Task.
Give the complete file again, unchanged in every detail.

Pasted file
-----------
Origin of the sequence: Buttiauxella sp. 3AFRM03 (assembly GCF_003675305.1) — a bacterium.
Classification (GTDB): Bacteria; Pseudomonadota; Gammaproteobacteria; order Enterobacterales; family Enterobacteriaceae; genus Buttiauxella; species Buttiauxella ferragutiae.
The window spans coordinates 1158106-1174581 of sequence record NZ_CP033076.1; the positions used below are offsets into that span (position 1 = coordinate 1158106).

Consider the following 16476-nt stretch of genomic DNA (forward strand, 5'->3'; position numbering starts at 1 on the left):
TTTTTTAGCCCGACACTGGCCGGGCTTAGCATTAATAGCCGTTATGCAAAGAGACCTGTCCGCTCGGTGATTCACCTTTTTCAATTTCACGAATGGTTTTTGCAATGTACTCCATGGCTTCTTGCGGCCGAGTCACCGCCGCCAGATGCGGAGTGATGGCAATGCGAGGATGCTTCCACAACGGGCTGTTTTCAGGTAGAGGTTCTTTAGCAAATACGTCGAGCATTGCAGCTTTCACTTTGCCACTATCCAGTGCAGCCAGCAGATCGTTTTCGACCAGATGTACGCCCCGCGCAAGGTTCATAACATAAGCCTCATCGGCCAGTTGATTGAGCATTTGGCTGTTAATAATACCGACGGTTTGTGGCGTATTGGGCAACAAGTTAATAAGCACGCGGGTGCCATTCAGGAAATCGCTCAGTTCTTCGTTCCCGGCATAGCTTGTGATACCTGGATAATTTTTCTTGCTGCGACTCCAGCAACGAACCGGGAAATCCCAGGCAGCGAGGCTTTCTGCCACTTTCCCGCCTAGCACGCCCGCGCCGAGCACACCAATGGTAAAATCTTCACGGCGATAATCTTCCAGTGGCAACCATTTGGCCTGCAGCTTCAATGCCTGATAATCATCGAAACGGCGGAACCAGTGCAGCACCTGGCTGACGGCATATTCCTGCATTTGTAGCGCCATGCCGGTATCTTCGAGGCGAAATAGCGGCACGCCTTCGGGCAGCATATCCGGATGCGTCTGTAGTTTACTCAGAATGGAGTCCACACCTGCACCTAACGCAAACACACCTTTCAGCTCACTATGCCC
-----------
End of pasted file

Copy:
Origin of the sequence: Buttiauxella sp. 3AFRM03 (assembly GCF_003675305.1) — a bacterium.
Classification (GTDB): Bacteria; Pseudomonadota; Gammaproteobacteria; order Enterobacterales; family Enterobacteriaceae; genus Buttiauxella; species Buttiauxella ferragutiae.
The window spans coordinates 1158106-1174581 of sequence record NZ_CP033076.1; the positions used below are offsets into that span (position 1 = coordinate 1158106).

Consider the following 16476-nt stretch of genomic DNA (forward strand, 5'->3'; position numbering starts at 1 on the left):
TTTTTTAGCCCGACACTGGCCGGGCTTAGCATTAATAGCCGTTATGCAAAGAGACCTGTCCGCTCGGTGATTCACCTTTTTCAATTTCACGAATGGTTTTTGCAATGTACTCCATGGCTTCTTGCGGCCGAGTCACCGCCGCCAGATGCGGAGTGATGGCAATGCGAGGATGCTTCCACAACGGGCTGTTTTCAGGTAGAGGTTCTTTAGCAAATACGTCGAGCATTGCAGCTTTCACTTTGCCACTATCCAGTGCAGCCAGCAGATCGTTTTCGACCAGATGTACGCCCCGCGCAAGGTTCATAACATAAGCCTCATCGGCCAGTTGATTGAGCATTTGGCTGTTAATAATACCGACGGTTTGTGGCGTATTGGGCAACAAGTTAATAAGCACGCGGGTGCCATTCAGGAAATCGCTCAGTTCTTCGTTCCCGGCATAGCTTGTGATACCTGGATAATTTTTCTTGCTGCGACTCCAGCAACGAACCGGGAAATCCCAGGCAGCGAGGCTTTCTGCCACTTTCCCGCCTAGCACGCCCGCGCCGAGCACACCAATGGTAAAATCTTCACGGCGATAATCTTCCAGTGGCAACCATTTGGCCTGCAGCTTCAATGCCTGATAATCATCGAAACGGCGGAACCAGTGCAGCACCTGGCTGACGGCATATTCCTGCATTTGTAGCGCCATGCCGGTATCTTCGAGGCGAAATAGCGGCACGCCTTCGGGCAGCATATCCGGATGCGTCTGTAGTTTACTCAGAATGGAGTCCACACCTGCACCTAACGCAAACACACCTTTCAGCTCACTATGCCC